Here's a study for NuSI that would solve the obesity dilemma. (1) Validate the "pharmacokinetics" of SS so we know a) its absorption, b) its metabolism -- both completeness, byproducts, excretion, etc. Then (2) compare two diets with the same lipid and protein content with one getting 65% calories from SS muffins, the other from regular muffins. Heck, make it interesting and let's go hypercaloric on the two diets just for fun.

If all you need to do is keep the insulin low, the SS folks will remain effortlessly slim, hunger free and buying up enough UCAN bread products for everyone involved to retire. It's a win for everyone right?

Chop, chop. Let's get on this!!

The reality is, they are all adamant proponents of LC and responsible for myth after myth about how LC works when it does. So now when they deceptively market carbs for sports performance under the guise of TWICHOO while advocating nutty ketosis that has intelligent, well-educated men like Peter Attia consuming a half kilo of fat per day lest he consume too much protein to prevent ketosis ... shhhhhhhhhhhhh?? Think of all the good these guys do, and if they haven't, at least they mean well. Feh.
CarbSane said…
Hey Lerner, It's been a frenzied couple of weeks and sometimes when I read comments too fast, I miss stuff. I do recall references to waxy maize, I thought you were playing on words!

Interesting that despite Volek & Phinney's "study" at the ultra, Tim Olson made no mention of UCAN in his diary.

My comment about the patent is inline with what you are saying here. Scholar searches those applications and every now and then you find a crapload associated with scientists -- my memory if failing me at the moment for one very prominent one who is all over a ton of patent apps. Not that there's anything wrong with that, but it muddies the waters significantly.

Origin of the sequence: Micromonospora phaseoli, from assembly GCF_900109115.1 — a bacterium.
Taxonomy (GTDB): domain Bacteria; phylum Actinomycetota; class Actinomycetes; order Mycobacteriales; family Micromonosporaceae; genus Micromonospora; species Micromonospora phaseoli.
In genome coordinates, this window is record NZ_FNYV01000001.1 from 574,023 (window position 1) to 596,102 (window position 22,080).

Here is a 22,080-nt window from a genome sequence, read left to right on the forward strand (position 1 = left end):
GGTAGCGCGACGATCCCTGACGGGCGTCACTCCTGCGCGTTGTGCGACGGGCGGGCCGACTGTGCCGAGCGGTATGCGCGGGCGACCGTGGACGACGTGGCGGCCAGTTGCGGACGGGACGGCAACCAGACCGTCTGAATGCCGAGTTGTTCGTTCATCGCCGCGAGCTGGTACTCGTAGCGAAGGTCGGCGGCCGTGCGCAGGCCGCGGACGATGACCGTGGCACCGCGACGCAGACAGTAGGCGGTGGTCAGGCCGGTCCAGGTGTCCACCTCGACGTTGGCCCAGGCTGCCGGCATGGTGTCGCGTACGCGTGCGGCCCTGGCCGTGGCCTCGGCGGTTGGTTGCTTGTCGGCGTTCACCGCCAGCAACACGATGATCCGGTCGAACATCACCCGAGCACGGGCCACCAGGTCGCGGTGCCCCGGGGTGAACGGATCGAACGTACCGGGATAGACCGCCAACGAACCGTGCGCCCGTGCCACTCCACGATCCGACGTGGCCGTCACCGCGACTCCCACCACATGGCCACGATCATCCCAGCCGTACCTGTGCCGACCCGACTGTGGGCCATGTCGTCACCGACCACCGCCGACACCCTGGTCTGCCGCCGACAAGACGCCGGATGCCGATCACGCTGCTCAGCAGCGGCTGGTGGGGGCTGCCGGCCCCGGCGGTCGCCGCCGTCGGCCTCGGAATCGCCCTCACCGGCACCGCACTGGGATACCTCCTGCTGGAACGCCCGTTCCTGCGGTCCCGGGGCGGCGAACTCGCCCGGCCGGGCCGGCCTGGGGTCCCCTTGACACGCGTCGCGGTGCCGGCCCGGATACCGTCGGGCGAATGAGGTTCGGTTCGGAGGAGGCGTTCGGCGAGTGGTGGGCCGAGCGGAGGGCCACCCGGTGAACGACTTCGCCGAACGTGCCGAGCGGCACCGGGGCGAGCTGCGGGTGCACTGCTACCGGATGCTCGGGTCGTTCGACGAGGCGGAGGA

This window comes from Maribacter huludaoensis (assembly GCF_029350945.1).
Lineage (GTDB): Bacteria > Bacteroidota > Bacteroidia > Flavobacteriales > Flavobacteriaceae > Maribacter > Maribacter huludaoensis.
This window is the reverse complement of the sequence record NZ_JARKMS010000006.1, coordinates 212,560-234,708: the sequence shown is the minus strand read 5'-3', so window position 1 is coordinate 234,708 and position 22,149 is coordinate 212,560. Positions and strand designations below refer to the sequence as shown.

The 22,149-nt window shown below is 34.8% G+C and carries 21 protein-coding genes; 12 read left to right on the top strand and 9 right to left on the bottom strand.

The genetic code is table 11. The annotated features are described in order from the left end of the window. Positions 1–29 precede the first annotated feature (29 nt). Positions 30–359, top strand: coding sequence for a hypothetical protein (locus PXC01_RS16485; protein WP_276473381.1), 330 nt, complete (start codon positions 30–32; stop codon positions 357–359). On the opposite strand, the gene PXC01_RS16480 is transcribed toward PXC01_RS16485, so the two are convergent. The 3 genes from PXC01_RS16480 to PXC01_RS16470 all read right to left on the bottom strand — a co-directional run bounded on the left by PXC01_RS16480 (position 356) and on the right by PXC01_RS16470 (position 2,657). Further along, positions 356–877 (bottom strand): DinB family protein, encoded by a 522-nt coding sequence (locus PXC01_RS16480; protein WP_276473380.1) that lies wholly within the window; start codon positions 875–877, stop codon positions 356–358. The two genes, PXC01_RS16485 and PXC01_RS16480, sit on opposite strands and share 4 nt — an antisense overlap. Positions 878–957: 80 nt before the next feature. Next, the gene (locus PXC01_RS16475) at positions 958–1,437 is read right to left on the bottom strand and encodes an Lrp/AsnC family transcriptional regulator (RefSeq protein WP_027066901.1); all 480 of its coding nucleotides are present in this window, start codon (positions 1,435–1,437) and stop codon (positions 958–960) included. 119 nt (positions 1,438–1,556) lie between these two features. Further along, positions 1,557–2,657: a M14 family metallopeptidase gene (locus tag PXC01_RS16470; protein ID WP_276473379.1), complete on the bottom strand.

Not necessarily related, but I'm recalling a Westman study that pitted 6 mos ad lib VLC vs. 6 mos CR low-GI diet in diabetics. The results were ultimately rather less than what was hyped -- 95% of the LC group was able to reduce or eliminate their meds!! Of course that was mostly insulin, which, duh, eat less carb, need less insulin ... inconsequential.

But we also learn that the VLC group also received BG lowering supplement blend supplied by Atkins Nutritionals if I'm not mistaken (the source would only further taint the study, it's the deliberate introduction of the confounder that matters here). Now either Westman & Co are going to contend that the supplement is so ineffective as to render this confounder irrelevant, OR their entire study is shit because you gave an effective supplement to only one group. Either way, after that study, I don't trust Westman.

Javeaux was right. It seems it's always "what are you hiding" with this crew. :(
Jane said…
Interesting link, g2sb.

'.. I think educating parents on the truth behind other products and comparing them to Super Starch in a simple way is a start. In order to make a nutrition product something that athletes can’t live without, it needs to serve a purpose in their life or they won’t care about it. So, that’s where I think the benefits of no GI distress come in to play for a lot of my athletes. Once I was able to show the difference between eating a heavy meal or drinking a UCAN shake and how much better their stomach felt during the workout, that was a selling point for them. Now they can’t train without it and they are telling their teammates, family members, and so on. ..'

So it's addictive. It works by suppressing GI distress symptoms. Who gets GI distress? People who eat refined carbs like Super Starch.
Anonymous said…
I saw this - followed the links to the Volek white paper - but all I could think was 'resistant starch.'

How is this any different from resistant starch?

I have resistant starch in my pantry (bought from Honeyville, the company's website) and use it. I'll use it a whole lot more now! It must have magical powers!

RS is very good in pancakes or fritters for example - it makes them crispier, it doesn't add to or detract from the taste, and it's great fiber.

Lerner said…
Evelyn, I wasn't criticizing, just noting -- and yes, even though I don't read here every day, I have seen you talking about being very busy for the past weeks.